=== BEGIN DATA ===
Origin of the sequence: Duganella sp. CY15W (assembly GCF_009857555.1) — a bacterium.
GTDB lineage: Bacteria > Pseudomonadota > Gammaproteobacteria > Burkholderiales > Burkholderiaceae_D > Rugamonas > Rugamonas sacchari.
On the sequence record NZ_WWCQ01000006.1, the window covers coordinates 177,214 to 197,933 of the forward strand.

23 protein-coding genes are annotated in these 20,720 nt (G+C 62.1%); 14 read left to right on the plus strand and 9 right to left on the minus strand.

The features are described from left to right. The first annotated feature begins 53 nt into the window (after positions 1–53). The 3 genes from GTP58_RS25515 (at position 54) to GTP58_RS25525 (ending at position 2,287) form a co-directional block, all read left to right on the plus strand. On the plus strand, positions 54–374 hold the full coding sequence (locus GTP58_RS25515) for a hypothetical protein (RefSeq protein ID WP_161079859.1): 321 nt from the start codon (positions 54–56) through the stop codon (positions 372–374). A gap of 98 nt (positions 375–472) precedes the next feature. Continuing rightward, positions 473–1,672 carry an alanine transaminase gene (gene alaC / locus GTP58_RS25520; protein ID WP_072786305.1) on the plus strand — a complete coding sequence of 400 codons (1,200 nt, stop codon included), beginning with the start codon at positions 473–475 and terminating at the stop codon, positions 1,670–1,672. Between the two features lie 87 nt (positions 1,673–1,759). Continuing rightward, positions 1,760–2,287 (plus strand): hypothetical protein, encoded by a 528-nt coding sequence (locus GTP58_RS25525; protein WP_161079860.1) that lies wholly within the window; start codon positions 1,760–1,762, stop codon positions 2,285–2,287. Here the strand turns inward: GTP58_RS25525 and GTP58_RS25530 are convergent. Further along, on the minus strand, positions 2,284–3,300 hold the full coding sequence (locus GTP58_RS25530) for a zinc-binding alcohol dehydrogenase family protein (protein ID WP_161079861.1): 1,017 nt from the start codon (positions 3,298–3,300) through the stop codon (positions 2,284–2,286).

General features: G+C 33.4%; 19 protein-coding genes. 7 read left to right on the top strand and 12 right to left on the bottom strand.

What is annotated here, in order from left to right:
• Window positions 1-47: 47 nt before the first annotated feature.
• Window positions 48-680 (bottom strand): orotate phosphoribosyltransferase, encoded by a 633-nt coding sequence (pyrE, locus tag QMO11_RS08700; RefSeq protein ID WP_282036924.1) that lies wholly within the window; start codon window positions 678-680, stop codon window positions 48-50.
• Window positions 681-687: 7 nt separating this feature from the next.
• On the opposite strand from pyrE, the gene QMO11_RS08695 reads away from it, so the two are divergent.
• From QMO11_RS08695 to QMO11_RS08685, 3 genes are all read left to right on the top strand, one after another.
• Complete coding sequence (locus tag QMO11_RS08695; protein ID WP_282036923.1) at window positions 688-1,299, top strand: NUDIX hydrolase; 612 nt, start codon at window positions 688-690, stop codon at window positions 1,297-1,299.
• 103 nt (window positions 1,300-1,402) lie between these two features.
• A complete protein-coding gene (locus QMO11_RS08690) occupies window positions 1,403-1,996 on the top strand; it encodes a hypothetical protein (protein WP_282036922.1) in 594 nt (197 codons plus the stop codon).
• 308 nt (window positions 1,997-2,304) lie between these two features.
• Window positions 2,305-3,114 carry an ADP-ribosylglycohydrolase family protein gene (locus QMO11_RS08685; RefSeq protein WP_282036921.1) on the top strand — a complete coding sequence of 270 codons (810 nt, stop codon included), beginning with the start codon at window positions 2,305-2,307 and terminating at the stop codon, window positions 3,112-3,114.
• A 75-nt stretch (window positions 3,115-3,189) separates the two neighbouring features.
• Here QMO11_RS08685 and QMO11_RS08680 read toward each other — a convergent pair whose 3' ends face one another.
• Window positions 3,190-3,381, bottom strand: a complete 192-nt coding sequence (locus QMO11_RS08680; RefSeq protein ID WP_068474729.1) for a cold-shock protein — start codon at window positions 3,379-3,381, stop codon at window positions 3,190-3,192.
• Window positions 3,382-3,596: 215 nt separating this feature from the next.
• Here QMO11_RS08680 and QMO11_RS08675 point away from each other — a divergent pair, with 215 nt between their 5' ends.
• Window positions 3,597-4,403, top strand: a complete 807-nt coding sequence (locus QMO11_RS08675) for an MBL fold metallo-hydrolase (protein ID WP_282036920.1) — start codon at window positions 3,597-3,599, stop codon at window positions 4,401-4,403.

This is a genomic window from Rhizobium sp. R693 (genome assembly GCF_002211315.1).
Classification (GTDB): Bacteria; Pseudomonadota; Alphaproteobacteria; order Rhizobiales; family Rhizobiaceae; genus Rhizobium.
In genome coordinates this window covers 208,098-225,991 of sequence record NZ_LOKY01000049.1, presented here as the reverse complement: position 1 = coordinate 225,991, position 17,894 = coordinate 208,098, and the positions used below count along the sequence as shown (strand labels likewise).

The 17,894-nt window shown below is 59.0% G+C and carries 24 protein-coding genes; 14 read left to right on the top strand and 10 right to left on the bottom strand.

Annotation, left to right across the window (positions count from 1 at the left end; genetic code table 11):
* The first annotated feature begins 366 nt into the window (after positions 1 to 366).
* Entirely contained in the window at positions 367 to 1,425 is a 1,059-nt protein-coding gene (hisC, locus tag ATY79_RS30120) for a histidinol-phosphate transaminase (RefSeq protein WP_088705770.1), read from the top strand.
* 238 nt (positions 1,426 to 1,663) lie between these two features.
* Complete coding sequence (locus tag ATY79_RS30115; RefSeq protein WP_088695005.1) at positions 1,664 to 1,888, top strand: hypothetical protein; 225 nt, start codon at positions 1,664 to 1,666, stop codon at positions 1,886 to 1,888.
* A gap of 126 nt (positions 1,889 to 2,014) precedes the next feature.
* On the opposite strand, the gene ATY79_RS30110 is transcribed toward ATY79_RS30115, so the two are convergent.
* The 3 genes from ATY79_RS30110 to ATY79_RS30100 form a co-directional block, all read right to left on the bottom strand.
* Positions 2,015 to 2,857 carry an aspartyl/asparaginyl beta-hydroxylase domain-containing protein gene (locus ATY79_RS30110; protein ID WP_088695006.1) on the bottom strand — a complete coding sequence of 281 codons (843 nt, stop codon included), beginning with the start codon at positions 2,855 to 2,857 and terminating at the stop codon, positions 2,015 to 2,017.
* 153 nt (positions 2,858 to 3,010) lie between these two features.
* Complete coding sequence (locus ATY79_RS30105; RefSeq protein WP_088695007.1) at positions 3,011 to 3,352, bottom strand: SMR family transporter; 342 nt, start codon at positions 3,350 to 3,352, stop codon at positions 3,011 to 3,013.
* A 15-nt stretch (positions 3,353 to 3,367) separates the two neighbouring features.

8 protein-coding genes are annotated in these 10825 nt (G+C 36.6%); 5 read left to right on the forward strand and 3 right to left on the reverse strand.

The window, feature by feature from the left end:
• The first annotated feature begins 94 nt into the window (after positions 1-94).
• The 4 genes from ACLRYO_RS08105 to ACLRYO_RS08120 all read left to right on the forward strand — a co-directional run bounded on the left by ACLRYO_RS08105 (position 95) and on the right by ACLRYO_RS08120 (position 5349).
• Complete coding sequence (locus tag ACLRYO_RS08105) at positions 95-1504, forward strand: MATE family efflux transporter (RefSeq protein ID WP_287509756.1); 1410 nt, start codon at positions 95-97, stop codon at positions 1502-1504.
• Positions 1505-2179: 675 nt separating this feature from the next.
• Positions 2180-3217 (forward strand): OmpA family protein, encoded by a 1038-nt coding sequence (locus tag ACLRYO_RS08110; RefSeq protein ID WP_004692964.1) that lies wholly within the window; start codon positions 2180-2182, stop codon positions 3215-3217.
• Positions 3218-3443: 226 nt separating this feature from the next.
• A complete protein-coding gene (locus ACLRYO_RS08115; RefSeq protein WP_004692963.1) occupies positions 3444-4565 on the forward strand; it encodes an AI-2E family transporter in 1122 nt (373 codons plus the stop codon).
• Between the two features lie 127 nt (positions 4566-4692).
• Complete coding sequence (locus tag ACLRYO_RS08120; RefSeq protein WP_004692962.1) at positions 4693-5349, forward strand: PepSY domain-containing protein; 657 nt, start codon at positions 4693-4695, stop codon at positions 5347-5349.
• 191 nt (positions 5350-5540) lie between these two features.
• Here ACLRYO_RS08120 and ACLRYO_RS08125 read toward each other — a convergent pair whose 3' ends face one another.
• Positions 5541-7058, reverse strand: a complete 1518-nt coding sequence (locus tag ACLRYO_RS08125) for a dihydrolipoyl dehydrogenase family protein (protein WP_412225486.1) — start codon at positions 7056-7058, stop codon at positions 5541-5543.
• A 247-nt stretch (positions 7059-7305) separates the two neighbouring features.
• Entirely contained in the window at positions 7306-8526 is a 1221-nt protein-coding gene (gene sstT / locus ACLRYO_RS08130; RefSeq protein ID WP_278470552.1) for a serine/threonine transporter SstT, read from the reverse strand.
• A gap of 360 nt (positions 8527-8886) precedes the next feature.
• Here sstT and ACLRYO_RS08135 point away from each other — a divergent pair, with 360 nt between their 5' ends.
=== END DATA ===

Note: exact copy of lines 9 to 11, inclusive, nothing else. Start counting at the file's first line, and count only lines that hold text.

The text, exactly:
• Window positions 48-680 (bottom strand): orotate phosphoribosyltransferase, encoded by a 633-nt coding sequence (pyrE, locus tag QMO11_RS08700; RefSeq protein ID WP_282036924.1) that lies wholly within the window; start codon window positions 678-680, stop codon window positions 48-50.
• Window positions 681-687: 7 nt separating this feature from the next.
• On the opposite strand from pyrE, the gene QMO11_RS08695 reads away from it, so the two are divergent.